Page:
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Topic: Lamprey

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In the News (Fri 26 Apr 19)

  Lamprey - LoveToKnow 1911
LAMPREY, a fish belonging to the family Petromyzontidae (from r rpos and Ww, literally, stone-suckers), which with the hag-fishes or Myxinidae forms a distinct subclass of fishes, the Cyclostomata, distinguished by the low organization of their skeleton, which is cartilaginous, without vertebral segmentation, without ribs or real jaws, and without limbs.
The lampreys are readily recognized by their long, eel-like, scaleless body, terminating anteriorly in the circular, suctorial mouth characteristic of the whole sub-class.
Lampreys, especially the sea-lamprey, are esteemed as food, formerly more so than at present; but their flesh is not easy of digestion.
www.1911encyclopedia.org /Lamprey   (509 words)

 Lamprey - MSN Encarta
Lampreys are widely distributed in freshwater streams and seas of temperate and subarctic regions throughout the world, except for the waters off southern Africa.
The inner margin of the mouth and the edges of the tongue are equipped with numerous small, horny teeth with which the lamprey pierces the flesh of fishes.
The most effective methods of control have proved to be the electromechanical weir, which electrocutes the adult lampreys as they head upstream to spawn, and the use of selective chemicals to kill the larvae living in the stream bottom.
encarta.msn.com /encnet/refpages/RefArticle.aspx?refid=761559510   (727 words)

 Lake Champlain Sea Lamprey Biology
The juvenile sea lamprey uses its suction disk mouth which is filled with small sharp, rasping teeth and a file-like tongue to attach to fish, puncture the skin, and drain the fish's body fluids.
If true, the lamprey may be having a detrimental impact on salmon and lake trout because the original Lake Champlain strains of these fish that may have evolved with the sea lamprey disappeared in the late 1800s.
The silver lamprey is parasitic, but does not have the negative impact on the Lake Champlain fish community that the sea lamprey does, due to its smaller size and fewer numbers.
www.dec.state.ny.us /website/reg5/lamprey/lambiology.html   (1529 words)

Although lampreys are sometimes regarded as a delicacy and fished in Europe, the main cause of their disappearance is water pollution, to which they (in particular larvae) are particularly sensitive.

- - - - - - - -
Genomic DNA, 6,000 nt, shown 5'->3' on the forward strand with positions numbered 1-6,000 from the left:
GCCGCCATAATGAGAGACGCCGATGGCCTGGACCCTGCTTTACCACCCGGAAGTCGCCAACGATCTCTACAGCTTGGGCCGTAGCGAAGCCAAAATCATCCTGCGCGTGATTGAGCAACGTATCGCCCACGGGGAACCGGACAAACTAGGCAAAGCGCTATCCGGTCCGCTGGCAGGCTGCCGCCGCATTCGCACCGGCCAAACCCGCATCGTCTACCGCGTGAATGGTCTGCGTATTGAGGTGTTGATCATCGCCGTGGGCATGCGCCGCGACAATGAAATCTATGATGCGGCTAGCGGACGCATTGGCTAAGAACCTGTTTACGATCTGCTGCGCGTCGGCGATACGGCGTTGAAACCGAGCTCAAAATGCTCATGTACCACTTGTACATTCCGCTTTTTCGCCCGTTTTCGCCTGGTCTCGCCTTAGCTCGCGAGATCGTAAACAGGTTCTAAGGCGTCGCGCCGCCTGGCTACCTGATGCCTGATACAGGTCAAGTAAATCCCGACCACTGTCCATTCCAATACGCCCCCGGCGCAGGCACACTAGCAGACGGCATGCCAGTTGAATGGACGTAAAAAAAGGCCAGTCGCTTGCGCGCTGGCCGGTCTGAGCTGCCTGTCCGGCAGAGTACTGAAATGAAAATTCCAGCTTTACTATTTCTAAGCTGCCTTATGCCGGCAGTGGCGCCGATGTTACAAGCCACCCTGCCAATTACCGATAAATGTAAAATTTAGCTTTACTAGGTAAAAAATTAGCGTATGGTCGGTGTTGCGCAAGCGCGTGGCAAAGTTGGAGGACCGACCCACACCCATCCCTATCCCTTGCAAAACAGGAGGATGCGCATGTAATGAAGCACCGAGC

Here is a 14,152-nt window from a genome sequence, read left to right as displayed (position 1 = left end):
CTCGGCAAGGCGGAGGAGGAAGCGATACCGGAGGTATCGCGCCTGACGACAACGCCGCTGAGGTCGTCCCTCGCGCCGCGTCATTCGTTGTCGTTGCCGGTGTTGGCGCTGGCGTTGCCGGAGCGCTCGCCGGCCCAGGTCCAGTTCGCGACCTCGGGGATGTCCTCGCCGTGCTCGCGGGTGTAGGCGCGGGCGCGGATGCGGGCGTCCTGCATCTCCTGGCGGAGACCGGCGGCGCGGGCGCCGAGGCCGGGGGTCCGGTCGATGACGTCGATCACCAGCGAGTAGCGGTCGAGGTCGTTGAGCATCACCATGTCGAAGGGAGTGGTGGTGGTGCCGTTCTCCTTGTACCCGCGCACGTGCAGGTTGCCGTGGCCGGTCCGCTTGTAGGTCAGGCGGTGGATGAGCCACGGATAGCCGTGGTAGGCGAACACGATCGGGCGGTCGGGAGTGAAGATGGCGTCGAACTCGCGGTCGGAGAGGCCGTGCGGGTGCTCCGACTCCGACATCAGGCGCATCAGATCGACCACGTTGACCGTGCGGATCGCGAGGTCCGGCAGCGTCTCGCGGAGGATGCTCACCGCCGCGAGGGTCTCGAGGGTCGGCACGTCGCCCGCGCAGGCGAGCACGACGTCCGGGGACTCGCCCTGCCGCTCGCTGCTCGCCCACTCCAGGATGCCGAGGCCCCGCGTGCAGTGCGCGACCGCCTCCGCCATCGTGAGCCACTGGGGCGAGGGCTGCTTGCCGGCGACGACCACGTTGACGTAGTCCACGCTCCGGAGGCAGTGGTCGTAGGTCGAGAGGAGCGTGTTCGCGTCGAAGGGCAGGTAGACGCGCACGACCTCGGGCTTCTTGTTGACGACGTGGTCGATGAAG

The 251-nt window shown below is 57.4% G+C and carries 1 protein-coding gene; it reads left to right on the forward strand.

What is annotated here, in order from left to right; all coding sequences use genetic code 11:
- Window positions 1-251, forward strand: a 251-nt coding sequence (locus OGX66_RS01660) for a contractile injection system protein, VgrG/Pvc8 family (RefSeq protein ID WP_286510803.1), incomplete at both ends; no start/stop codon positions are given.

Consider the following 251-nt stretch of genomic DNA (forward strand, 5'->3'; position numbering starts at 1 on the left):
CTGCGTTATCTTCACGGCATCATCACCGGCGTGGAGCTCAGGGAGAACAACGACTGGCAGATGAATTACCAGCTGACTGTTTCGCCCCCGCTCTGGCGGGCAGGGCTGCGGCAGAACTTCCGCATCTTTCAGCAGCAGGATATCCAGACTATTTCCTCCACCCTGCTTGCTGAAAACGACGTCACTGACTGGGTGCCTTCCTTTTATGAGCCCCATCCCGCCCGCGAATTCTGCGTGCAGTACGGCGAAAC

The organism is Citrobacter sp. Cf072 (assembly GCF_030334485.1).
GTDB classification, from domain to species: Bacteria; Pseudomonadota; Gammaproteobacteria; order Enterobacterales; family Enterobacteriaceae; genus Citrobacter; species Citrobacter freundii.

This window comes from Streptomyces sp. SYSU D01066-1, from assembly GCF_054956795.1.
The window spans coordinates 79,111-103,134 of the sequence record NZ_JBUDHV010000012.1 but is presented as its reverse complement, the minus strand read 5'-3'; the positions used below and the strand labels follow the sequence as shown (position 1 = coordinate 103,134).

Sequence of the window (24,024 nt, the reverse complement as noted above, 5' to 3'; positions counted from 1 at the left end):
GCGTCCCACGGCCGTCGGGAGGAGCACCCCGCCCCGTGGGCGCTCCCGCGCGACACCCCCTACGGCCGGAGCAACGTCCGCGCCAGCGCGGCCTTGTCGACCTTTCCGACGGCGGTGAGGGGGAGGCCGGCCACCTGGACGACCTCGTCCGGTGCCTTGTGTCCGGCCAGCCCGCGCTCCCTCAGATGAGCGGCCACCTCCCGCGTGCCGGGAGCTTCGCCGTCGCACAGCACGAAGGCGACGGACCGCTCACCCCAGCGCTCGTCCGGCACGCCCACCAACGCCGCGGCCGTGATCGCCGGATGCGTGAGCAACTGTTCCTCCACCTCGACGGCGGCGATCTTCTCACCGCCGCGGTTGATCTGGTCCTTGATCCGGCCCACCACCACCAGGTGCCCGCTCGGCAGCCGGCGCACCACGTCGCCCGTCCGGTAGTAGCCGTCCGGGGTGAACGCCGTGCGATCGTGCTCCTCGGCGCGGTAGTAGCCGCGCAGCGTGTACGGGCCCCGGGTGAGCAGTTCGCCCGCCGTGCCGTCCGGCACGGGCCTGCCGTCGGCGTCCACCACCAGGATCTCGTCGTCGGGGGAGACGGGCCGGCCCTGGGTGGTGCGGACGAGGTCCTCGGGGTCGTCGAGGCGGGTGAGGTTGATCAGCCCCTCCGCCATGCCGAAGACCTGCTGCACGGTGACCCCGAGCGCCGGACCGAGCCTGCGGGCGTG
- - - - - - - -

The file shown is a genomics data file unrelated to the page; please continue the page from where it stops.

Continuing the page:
Lampreys are devoid of a mineralized skeleton, although traces of globular calcified cartilage may occur in the endoskeleton.
Lampreys have a single, median and dorsal "nostril", the nasohypophysial opening, which is situated anteriorly to the eyes.
tolweb.org /tree?group=Hyperoartia&contgroup=Vertebrata   (1634 words)

 Sea Lamprey in the Great Lakes
Adult sea lampreys, which are shaped like eels, feed by attaching on other fish with their suctorial mouths and extracting blood and other body fluids from the fish.
Thereafter, the invasion quickened; sea lampreys were found in Lake Huron in 1932, in Lake Michigan in 1936, and in Lake Superior in 1946.
Sexually mature sea lampreys, which are about 46 centimeters long, ascend the tributaries of the Great Lakes in the spring and summer to seek stony, gravelly riffles where they excavate redds, saucerlike depressions that serve as nests.
biology.usgs.gov /s+t/SNT/noframe/gl129.htm   (1828 words)

 Sea lamprey
The lamprey usually fastens to the side of its victim, where it rasps away until it tears through the skin or scales and is able to suck the blood.
Probably lampreys are parasites and bloodsuckers pure and simple, for we cannot learn that anything but blood has been found in their stomachs, except fish eggs, of which lampreys are occasionally full.
Lampreys were esteemed a great delicacy in Europe during the middle ages (historians tell us Henry I of England died of a surfeit of them) and considerable numbers were captured of old in the rivers of New England for human food, particularly in the Connecticut and Merrimac Rivers.
www.gma.org /fogm/Petromyzon_marinus.htm   (1617 words)

 Pacific lamprey — KS Wild
The accumulative effects of the loss of lamprey within the culture are that the young do not know how to catch and prepare lamprey for drying and the loss of lamprey myths and legends.
The petitioned lamprey species are Pacific lamprey, river lamprey, Kern brook lamprey and Western brook lamprey, a non-parasitic lamprey.
River lamprey distribution range extends from the Sacramento River to southeast Alaska, and inland to the Columbia Gorge on the Columbia River.
www.kswild.org /Issues/SpeciesProtection/lamprey   (890 words)

 Lake Champlain Sea Lamprey Control   (Site not responding. Last check: 2007-10-17)
Lamprey are eel-shaped fish with a skeleton made of cartilage and they belong to a relic (primitive) group of jawless fishes called Agnathans.
Whether the sea lamprey is native to Lake Champlain or not, it is having detrimental impacts on the Lake Champlain fisheries, ecosystem, and human residents that are very significant.